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Fall Color

About 25 percent of La Crosse County leaves have turned colors so far, which is earlier than normal. The peak is expected around the third week of October, which is pretty normal. Conditions aren’t set in stone, however, and some area counties are predicted to peak as early as next week — in part because of recent dry weather.

Great things may come to those who wait, so it’s not necessarily a good sign that trees aren’t waiting as late as usual to turn colors in the Coulee Region.

With fingers crossed that the bursts of reds from sumacs are not harbingers of an early and evil winter, two local experts said Monday that the recent lack of rain probably will mean a fall more drab than the colorful palette of the past few years.

The initial Fall Color Report and map from Travel reflects some early color shows, logging La Crosse County at 25 percent turned and predicting a peak during the third week of October. Vernon County south of La Crosse is at 35 percent and expected to peak next week, while the Kickapoo Valley Reserve in eastern Vernon is already at 45 percent and also on schedule to peak next week.

The Minnesota Department of Natural Resources was beside itself with excitement in the forecast that accompanied the launch of its map last week, predicting a splendid show, largely because of the copious amounts of rain during the summer. The potential flaw could be that it didn’t factor in several recent weeks of dry weather.

Western Wisconsin also experienced a wet summer that usually bodes well for a colorful fall, but the rainfall lapse probably will lead to muted colors, said Dorothy Lenard, a natural sciences administrator at Viterbo University in La Crosse who also has a substantial forestry background.

“I’ve noticed leaves are turning much earlier than the past few years,” partly because trees haven’t had as much water and cool nights to sustain growth, said Lenard, who observed the phenomenon during her annual trip to the Vernon County Fair in Viroqua.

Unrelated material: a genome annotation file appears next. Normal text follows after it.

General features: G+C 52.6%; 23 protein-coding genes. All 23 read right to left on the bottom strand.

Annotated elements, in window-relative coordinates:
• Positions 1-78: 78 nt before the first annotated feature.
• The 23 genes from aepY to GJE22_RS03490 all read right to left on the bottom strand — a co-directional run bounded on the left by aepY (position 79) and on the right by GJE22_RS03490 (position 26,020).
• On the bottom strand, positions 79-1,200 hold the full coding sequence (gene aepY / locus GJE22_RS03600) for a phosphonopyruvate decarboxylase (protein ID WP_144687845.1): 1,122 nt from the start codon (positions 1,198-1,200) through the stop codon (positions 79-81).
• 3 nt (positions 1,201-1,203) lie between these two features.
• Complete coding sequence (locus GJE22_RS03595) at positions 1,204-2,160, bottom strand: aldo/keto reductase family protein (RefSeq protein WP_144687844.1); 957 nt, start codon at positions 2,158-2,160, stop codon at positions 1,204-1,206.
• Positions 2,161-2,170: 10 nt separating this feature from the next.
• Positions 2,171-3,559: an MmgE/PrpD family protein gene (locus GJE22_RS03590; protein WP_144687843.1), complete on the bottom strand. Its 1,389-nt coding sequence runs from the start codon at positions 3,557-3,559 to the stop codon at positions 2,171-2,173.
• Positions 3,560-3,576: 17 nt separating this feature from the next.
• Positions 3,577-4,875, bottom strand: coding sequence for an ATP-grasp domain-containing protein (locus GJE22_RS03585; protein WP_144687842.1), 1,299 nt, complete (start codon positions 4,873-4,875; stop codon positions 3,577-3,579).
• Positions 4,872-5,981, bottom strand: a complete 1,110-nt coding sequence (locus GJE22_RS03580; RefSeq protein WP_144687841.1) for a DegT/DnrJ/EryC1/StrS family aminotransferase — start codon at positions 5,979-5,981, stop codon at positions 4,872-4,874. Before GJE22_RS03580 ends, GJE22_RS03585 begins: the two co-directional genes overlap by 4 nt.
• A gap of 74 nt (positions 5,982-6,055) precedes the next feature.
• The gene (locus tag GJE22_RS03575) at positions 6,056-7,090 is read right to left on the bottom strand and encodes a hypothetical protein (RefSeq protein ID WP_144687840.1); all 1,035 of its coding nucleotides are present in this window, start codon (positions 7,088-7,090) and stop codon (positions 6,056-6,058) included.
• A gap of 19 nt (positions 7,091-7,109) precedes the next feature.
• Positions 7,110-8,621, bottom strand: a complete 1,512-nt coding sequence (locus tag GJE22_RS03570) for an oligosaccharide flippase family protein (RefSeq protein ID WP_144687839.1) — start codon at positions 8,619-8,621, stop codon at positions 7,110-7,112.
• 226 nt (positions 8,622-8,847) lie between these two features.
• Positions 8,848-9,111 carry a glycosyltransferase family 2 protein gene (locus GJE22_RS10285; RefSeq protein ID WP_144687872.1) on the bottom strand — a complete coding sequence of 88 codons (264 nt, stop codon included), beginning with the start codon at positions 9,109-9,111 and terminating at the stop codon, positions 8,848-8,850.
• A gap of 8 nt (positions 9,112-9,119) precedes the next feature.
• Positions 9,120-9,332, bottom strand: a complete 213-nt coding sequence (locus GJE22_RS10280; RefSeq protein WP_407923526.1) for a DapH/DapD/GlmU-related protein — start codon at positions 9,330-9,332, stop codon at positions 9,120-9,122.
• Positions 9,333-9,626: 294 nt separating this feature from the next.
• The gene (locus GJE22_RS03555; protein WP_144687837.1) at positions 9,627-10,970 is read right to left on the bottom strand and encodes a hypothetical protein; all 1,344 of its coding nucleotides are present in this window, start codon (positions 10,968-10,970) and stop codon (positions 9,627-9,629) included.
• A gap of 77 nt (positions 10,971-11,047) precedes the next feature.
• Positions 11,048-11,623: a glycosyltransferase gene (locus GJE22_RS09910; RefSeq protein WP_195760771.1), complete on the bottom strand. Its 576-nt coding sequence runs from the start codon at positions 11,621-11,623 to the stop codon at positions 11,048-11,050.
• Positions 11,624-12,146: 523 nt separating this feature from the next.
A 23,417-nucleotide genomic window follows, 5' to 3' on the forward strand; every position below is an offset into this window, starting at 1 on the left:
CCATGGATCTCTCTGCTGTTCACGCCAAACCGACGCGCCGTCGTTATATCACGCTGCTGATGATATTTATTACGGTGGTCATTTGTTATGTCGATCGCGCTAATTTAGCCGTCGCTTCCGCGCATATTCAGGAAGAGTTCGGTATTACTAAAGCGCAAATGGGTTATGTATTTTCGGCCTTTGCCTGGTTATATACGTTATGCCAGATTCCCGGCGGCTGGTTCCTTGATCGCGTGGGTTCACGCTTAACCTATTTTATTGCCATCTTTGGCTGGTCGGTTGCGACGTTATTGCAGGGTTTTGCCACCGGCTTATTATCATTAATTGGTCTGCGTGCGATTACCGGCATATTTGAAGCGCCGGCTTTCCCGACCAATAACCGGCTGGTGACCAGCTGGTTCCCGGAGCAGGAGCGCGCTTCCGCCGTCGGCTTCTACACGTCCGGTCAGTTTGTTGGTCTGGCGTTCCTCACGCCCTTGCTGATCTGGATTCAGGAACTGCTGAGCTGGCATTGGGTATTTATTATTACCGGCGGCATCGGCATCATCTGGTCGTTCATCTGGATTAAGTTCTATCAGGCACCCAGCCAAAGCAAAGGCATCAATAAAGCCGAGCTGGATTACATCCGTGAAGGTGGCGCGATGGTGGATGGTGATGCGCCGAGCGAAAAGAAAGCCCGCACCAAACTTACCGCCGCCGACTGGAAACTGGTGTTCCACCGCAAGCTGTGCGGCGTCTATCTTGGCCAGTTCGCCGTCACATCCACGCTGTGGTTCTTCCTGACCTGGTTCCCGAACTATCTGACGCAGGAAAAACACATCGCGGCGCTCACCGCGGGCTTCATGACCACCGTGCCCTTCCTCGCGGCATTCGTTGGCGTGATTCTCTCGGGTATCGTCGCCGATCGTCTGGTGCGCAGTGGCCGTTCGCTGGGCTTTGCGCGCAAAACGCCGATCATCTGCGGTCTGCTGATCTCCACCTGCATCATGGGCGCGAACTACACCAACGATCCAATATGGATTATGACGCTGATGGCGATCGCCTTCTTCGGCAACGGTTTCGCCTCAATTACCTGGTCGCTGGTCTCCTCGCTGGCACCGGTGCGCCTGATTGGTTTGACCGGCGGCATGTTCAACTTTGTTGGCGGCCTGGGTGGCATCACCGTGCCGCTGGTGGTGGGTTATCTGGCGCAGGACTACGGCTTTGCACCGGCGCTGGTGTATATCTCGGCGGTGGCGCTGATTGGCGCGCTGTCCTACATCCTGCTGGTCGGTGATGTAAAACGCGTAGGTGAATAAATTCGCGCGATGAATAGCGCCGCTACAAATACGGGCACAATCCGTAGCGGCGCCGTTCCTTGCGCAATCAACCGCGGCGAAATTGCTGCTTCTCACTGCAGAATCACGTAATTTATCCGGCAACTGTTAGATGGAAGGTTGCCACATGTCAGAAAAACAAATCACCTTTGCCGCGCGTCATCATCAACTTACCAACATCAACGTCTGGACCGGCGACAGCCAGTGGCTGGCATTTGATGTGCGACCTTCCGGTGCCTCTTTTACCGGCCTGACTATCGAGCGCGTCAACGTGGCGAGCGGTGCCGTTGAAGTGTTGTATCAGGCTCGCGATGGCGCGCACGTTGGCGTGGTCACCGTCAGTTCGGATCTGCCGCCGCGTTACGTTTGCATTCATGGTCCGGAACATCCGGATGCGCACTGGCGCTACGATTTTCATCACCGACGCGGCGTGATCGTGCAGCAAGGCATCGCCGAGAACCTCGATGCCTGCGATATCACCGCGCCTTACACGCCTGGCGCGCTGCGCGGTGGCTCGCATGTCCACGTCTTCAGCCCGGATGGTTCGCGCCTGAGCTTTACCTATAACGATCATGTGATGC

Although Lenard said she enjoyed seeing colors, she said trees along the route normally are greener this time of year.

“It’s not as pretty, and a lot more leaves are coming down,” she said. “I think we’ll have a quicker fall, and leaves won’t stay on as long.”

Sumac trees are turning their brilliant reds earlier than normal, Lenard said, an observation echoed by University of Wisconsin-La Crosse biology professor Tim Berger.

Of course, both Lenard and Berger said the most important trigger is diminishing daylight; as the days grow shorter, trees have less sunshine to use during photosynthesis to help make the sugar-like nourishment that fuels growth. Lacking that, trees’ chlorophyll also disappears, allowing the colors to emerge.

Asked how trees in the Kickapoo Valley Reserve already could be halfway turned, Lenard and Berger said trees along ridges are more stressed than those in valleys because they have less access to water.

Minnesota’s color map shows much more color-changing activity this year than during the past two. Of course, a brisk windstorm and/or heavy rain can make predictions moot, Berger said.

Unseasonably warm temperatures, such as those during this past weekend and expected again next weekend, also creates stress that wreaks havoc with trees, especially when it remains dry, he said.

A light frost can speed the color change, while a hard frost probably will bring it to a halt.

In the city of La Crosse, the recent dryness created stress on trees, prompting forestry officials to advise homeowners to water trees generously in preparation for winter. Watering is especially important along boulevards, where the trees will be exposed to salt baths applied to melt ice during the winter and need to be healthy to survive.

Some changes are species-specific, Gerber said, which explains why sumacs are changing: that is their normal pattern. Some sugar maples have started, while silver maples are later turners, Gerber said.

“Everything is getting ready for winter a little early,” Lenard said.

That might boost the spirits of outdoor sports fans, such as skiers and snowmobilers — as long as the winter has more snow than the past two years, which have been bleak for skiers and downright miserable for the sledders.



Mike Tighe is the Tribune newsroom's senior citizen. That said, he don't get no respect from the cub reporters as he goes about his duly-appointed rounds on the health, religion and whatever-else-lands-in-his-inbox beats. Call him at 608-791-8446.

(1) comment

Buggs Raplin

Sarcasm is an excellent thing. This dry weather is obviously caused by climate change, which, of course, is caused by human beings. Same thing with all that rain from the hurricanes. Human-caused climate change again. When will we ever learn? Call your representatives in Washington and demand a carbon tax. We must save the planet.

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